Report: Patrik Antonius Planning B&M Poker Room in Monaco
Patrik Antonius. What images conjure to mind when you read that name? What emotions flitter through your heart when you hear a gentle breeze whisper those words? Do you envision yourself gently waking up on a four-poster bed, ensconced in clean, white sheets while the morning sun and ocean wind invite themselves in through your balcony’s French doors, all while Patrik is bringing you coffee and a fully-charged Kindle?
I am a 41-year old, straight, married father of two and sometimes I find myself longing for the days of the mid-aughts, pre-Black Friday poker boom, not because I could still freely play online poker from the United States, but because Patrik Antonius, former model and tennis player, was seemingly always on poker television, shirts fitting him just so, making everybody think, “HE is a poker player?”
Patrik Antonius was once one of the elite of the elite in online poker, racking up millions upon millions of dollars in the highest stakes internet cash games before Black Friday. His games against the likes of Tom Dwan, Phil Ivey, and Gus Hansen, were appointment rail birding for many. He was (and still is) extremely skilled at poker, but his looks (did I mention he was a model?) took him to another level entirely as he became a mainstay on poker television. His celebrity and his draw got him a spot on Team Full Tilt, one of the more prestigious titles one could hold at the time.
Nowadays, Patrik Antonius, while still playing poker, is not as prolific as he once was and is certainly not on TV as much (considering there is almost no poker television in the United States, that statement should have been rather obvious). He is currently playing the PokerStars Championship presented by Monte-Carlo Casino (third in chips in the Main Event after Day 2), where PokerNews caught with him to see what has been going on. In summary, he seems quite pleased with where his road has taken him.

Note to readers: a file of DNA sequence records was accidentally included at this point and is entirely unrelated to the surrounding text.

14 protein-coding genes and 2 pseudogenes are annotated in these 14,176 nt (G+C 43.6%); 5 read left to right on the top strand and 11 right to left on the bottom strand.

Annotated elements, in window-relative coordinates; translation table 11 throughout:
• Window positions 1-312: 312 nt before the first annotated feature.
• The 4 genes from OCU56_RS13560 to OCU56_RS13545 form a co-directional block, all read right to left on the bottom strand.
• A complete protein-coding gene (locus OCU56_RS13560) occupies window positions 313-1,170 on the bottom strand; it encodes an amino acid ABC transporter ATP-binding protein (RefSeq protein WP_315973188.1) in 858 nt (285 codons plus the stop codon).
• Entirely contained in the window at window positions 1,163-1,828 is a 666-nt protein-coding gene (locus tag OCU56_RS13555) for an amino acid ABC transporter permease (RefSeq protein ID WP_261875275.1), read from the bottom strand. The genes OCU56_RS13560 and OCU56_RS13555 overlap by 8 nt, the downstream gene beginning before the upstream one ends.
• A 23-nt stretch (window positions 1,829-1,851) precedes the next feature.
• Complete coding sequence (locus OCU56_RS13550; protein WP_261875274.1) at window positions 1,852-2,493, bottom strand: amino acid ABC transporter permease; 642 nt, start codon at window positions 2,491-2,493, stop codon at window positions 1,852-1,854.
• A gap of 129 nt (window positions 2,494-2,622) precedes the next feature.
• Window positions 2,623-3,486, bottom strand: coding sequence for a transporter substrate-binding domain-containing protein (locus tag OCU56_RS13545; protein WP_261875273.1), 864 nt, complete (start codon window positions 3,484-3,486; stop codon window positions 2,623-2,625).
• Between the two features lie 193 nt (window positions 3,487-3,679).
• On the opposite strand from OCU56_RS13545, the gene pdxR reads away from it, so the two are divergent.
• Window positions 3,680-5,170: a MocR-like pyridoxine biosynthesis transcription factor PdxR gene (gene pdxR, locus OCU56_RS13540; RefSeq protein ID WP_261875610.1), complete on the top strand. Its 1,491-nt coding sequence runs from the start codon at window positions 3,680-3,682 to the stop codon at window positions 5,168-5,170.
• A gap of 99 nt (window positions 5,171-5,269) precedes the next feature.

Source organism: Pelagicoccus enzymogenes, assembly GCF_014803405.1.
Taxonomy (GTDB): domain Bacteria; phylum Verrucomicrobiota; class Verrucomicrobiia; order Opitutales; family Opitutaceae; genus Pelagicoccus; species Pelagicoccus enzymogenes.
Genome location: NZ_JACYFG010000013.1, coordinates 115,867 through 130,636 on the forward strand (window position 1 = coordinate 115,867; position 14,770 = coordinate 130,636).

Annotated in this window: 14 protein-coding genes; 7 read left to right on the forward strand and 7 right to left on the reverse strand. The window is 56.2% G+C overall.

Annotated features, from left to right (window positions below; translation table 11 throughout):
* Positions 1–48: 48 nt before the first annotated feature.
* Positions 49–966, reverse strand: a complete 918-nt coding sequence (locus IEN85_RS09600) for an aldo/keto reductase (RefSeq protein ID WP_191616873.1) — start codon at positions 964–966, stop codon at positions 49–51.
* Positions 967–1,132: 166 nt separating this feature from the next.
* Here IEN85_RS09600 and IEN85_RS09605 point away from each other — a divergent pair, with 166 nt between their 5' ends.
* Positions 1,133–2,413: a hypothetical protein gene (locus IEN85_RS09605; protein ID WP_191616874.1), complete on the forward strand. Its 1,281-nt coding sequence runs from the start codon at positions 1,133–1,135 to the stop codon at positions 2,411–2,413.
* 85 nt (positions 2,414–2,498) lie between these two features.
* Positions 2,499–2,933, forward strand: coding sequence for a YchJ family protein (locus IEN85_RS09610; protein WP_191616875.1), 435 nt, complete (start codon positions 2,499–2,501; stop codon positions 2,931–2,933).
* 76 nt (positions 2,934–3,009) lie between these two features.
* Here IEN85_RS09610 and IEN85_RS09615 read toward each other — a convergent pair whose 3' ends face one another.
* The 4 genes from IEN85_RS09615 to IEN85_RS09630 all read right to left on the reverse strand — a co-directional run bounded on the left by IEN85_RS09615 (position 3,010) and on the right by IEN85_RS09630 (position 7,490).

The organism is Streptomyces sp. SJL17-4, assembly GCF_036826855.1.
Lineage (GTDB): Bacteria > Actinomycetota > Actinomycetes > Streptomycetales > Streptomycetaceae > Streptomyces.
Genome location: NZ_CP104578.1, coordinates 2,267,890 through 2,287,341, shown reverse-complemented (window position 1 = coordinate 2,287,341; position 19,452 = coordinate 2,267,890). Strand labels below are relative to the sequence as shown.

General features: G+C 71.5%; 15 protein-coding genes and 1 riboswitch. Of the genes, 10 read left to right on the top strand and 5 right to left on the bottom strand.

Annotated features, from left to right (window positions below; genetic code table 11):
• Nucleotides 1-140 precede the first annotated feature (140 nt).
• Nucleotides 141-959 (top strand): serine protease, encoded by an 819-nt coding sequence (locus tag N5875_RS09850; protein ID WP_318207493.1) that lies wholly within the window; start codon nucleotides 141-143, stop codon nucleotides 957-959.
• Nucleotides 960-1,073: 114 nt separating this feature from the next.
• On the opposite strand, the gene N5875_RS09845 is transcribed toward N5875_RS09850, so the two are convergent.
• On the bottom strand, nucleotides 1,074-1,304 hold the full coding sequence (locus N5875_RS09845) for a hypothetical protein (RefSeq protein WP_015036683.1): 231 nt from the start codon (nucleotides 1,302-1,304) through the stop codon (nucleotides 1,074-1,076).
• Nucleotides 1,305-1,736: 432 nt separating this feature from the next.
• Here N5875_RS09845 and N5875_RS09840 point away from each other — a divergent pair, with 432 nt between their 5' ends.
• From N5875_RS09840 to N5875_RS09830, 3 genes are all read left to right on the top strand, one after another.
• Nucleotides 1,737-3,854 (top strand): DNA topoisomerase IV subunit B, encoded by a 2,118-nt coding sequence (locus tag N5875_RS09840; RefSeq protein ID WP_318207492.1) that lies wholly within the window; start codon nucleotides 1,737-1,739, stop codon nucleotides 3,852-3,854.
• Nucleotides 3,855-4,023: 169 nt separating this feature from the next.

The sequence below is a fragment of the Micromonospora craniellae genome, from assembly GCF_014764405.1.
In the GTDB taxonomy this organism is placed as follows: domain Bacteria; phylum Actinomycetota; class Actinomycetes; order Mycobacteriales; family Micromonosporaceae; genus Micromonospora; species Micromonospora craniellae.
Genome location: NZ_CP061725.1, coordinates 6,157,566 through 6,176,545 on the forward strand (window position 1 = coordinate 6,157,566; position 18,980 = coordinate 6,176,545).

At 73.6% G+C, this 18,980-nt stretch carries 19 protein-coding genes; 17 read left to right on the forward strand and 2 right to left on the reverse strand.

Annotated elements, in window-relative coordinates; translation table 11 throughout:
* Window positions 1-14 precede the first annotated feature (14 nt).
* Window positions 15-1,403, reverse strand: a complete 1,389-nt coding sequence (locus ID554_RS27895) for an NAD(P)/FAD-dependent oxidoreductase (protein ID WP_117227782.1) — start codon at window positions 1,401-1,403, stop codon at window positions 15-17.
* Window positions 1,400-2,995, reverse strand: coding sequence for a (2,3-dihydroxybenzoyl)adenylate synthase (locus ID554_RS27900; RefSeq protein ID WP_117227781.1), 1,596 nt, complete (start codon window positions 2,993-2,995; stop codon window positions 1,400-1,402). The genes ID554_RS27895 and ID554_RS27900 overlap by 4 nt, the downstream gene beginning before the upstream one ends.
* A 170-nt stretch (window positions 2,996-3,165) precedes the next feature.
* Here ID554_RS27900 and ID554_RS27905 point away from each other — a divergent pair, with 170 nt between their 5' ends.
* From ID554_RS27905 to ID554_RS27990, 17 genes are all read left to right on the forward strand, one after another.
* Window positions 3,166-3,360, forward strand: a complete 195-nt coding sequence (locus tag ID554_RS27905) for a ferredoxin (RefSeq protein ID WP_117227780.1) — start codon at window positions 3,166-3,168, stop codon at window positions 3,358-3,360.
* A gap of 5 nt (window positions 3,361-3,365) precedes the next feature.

“I’ve been very good,” he told PokerNews’ Frank Op de Woerd. “I’m very happy with my life situation, I can’t complain. You know, I haven’t been traveling for the events. Life changes a little bit and my lifestyle has changed as well.”
While known for his stellar cash game play, Antonius also has nearly $6.8 million in lifetime live tournament earnings. But now settled in Monaco with his wife, Maya Geller, and their two children, Antonius doesn’t play in live tourneys much anymore because of the constant travel.
“I can’t say that I’m a very experienced tournament player anymore,” he said. “I was playing a lot of tournaments in 2005 and 2006, but for the last eight years or so, I’ve played fewer than 10 tournaments a year.”
And who can blame him? To play in the types of events Patrik Antonius would enjoy, one would have to travel all over the United States and Europe, not to mention locations in Asia and South America as live tours expand. The best chance to play a lot of four and five-figure, large field tournaments all in one location is the World Series of Poker, but for Antonius, that also means being away from home for two months.
Most of us can relate, even if we are not high stakes poker pros. Plenty of people travel all week for work, and even if you enjoy what you do, being away from your family can take its toll. I covered the WSOP live in both 2005 and 2006 and had the opportunity to keep doing it after that, but may first child was born in the fall of 2006 and there was no way I was going to spend a couple months away from her and my wife.
Antonius told PokerNews that, tournaments aside, he “wished we would have more, bigger and regular games in Europe.”
As such, he has apparently decided to do something about it. At first, he didn’t want to say much, but I guess Frank Op de Woerd is a charismatic fellow, because eventually Patrik Antonius spilled a few of the beans. He is currently working on getting a brick-and-mortar poker room setup up in Monaco. He is confident that it would get traffic as there are enough players who live nearby and want to play “decently high stakes” while not wanting to travel to the four corners of Earth to find the right games.
“People would fly here from all over the world,” Antonius said. “It would be very easy to organize good games here. We just have to get proper rake so it’s reasonable.”
And live poker is really where it’s at now for Antonius. Once an unstoppable force in the online game, it’s just not something that is for him at this point, even though he’s still only in his mid-30’s. He came to the realization a while back, telling PokerListings in 2015:
You know, it’s a little sad, but it looks like the technology has advanced so much that it’s become a totally different game.
Nowadays players use software that gives them so much information and so much data that it has become more of a game of numbers.
I never used any of these programs. I‘ve never used technology to get an edge. I’m more of a feel player who’s living in the moment.
He added, “I lost about a million straight and then I realized that I couldn’t beat the ring-games anymore and that was largely due to tracking software. I would take my chances against any high-stakes player live but online I don’t like my chances anymore, unfortunately.”
He reiterated a shortened version of this to PokerNews, saying, “Online isn’t interesting [for me] anymore. “I don’t see there being a lot of action and I can’t see myself doing well.”